SAN ANTONIO – When saying last week’s decision by City Council to file its sanctuary cities lawsuit was made “with no light of day,” outgoing District 9 City Councilman Joe Krier added that suing government entities should be heard in open session.
If the city charter review commission takes up his recommendation, the City Council will decide in August whether to accept it and put the revision before the voters, perhaps next May.
Krier said by then, the sanctuary cities lawsuit won’t be the issue.
“It’s the process,” Krier said.
Krier said citizens should have been entitled “to know when the city makes the decision about suing the state of Texas for the first time in 300 years.” He said although the decision was reached during executive session, “It’s legal for the council to meet with its attorney to discuss legal action.”
The Texas Open Meetings Law allows for that, although there isn’t a specific reference in the city charter currently under review.
Rey Saldana, who represents District 4 on the City Council, said although he supports Krier’s proposed revision, state law will likely take precedence.
“The city attorney will give us advice and tell us, 'Look, this is the protocol. It’s established by the Open Meetings Act, and you have to consider that,'” Saldana said.
The District 4 council member said keeping legal matters behind closed doors is often a matter of legal strategy.
“The timing of the lawsuit, the location of the lawsuit is a surprise to those folks you are trying to sue because you want the most advantage,” Saldana said.
He also said the closed-door consideration of the lawsuit was done for expediency.
Saldana said the city attorney advised them: “It needs to be done as quickly as possible. If not, other cities will go forward without you all.”
Krier said he’s received numerous calls from the public objecting to how the decision was made and the potential cost to taxpayers. However, he said despite assurances by the city attorney that the Mexican American Legal Defense and Educational Fund will cover the cost, he said he worries that might change at some point.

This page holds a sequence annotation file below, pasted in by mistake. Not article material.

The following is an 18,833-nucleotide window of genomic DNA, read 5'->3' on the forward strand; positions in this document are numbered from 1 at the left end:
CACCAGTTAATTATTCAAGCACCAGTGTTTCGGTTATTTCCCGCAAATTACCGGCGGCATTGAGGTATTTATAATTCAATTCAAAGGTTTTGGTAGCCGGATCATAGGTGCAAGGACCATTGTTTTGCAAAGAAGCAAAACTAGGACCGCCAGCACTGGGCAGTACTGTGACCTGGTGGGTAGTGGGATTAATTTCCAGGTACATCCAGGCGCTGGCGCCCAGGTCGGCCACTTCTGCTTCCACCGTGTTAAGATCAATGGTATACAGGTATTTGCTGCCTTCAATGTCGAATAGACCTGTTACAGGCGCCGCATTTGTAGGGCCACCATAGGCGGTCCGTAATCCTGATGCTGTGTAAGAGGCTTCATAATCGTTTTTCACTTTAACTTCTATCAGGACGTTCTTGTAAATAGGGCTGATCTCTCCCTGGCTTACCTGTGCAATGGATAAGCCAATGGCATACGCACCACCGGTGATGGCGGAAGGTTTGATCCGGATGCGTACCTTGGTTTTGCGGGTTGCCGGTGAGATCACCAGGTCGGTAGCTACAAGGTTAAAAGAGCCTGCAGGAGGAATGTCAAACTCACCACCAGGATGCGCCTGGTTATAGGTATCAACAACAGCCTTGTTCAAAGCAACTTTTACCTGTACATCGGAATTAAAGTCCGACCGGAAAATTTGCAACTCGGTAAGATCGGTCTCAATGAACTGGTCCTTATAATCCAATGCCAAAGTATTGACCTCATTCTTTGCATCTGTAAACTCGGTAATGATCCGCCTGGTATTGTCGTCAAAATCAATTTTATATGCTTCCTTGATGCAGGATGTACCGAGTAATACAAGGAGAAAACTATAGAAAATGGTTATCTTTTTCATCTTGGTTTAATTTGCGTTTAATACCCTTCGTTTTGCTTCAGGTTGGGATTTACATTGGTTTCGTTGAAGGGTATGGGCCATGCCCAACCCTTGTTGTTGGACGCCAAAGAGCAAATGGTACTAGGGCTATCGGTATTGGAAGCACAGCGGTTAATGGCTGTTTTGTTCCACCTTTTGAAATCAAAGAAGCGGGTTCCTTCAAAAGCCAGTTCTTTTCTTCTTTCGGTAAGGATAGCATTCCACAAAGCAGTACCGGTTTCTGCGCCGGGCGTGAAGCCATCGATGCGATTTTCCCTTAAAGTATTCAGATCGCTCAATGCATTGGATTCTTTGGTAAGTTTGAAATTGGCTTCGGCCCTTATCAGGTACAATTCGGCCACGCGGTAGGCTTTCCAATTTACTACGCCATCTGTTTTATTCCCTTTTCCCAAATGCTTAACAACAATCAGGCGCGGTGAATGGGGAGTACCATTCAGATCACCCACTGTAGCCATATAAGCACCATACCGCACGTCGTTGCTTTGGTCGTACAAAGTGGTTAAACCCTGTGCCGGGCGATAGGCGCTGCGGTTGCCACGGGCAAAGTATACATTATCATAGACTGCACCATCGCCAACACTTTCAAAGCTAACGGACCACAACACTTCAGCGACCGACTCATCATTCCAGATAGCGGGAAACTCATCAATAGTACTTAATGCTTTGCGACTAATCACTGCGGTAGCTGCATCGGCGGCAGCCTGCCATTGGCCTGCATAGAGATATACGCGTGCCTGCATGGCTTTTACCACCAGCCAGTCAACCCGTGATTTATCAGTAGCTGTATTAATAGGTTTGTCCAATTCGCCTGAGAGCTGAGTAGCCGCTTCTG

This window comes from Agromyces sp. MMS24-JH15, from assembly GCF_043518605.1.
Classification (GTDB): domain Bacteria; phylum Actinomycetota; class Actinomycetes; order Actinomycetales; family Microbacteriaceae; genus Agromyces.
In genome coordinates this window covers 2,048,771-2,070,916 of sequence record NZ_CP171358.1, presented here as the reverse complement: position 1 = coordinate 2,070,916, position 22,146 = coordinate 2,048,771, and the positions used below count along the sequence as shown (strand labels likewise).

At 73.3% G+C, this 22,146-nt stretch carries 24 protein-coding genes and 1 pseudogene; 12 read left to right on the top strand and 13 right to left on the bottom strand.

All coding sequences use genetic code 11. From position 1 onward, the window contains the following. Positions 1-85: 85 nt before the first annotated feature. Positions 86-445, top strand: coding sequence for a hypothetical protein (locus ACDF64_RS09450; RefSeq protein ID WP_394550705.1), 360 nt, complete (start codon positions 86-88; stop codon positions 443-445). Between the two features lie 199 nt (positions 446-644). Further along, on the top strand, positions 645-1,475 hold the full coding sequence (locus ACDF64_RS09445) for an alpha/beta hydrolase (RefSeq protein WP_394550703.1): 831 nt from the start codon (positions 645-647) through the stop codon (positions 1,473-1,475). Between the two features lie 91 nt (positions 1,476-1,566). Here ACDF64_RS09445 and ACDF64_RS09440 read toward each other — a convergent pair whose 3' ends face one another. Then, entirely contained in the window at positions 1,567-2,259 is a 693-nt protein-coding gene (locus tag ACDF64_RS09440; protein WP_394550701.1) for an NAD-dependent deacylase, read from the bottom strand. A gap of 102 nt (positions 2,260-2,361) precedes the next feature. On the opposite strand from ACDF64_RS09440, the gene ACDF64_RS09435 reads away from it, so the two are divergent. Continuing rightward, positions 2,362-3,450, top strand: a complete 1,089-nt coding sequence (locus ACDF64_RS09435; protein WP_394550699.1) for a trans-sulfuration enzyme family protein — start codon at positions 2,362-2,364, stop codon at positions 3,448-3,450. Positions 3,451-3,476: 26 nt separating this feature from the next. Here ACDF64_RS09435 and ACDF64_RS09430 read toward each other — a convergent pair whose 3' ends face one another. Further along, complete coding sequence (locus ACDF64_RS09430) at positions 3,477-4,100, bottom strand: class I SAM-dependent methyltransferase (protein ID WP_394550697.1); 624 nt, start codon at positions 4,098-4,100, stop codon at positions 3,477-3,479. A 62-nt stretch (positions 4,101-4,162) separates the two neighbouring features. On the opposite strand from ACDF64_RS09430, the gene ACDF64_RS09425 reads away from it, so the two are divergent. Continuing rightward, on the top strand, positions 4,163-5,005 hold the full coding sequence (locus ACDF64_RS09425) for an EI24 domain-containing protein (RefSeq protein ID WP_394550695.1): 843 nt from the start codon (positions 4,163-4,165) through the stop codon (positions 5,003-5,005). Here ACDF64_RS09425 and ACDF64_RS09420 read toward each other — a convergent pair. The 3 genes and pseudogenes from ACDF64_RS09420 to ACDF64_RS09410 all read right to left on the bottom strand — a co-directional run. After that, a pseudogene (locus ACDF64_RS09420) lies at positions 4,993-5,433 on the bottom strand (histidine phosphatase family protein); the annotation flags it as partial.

“I don’t know if that will happen. It may not. Our city attorney says it won’t,” Krier said.
Krier also said the council should have filed the lawsuit after the law goes into effect on Sept. 1.
“Let’s find out if anyone is being asked for their papers,” Krier said.
“We couldn’t be sitting on our hands while we fought a discriminatory law that’s coming into effect. I think our community would ask whether we truly have their backs if (we) weren’t coming to fight for them," Saldana said.
San Antonio was not the only city to make its decision in executive session. The Dallas City Council on Wednesday had the item on its agenda to discuss the lawsuit in executive session. After meeting behind closed doors, Dallas Mayor Michael Rawlings read a statement in open session, saying SB 4 is “unconstitutional and would infringe upon the city’s ability to protect public safety.”
Rawlings also said that he and his council colleagues understood the ban's “serious constitutional concerns.”
“On the advice of the city attorney’s office, we will work with other cities throughout the state to challenge this bill in court,” Rawlings said.
Read Rawling's full statement here:
“The City Council was briefed this afternoon in executive session regarding the lawsuit the State of Texas recently filed against various state governmental entities and officials concerning Senate Bill 4, which is known as the “sanctuary cities” bill. The bill is unconstitutional and would infringe upon the city’s ability to protect public safety.
My City Council colleagues and I understand the serious constitutional concerns with SB4. On the advice of the City Attorney’s Office, we will work with other cities throughout the State to challenge this bill in court.”
— Robert Wilonsky (@RobertWilonsky) June 7, 2017
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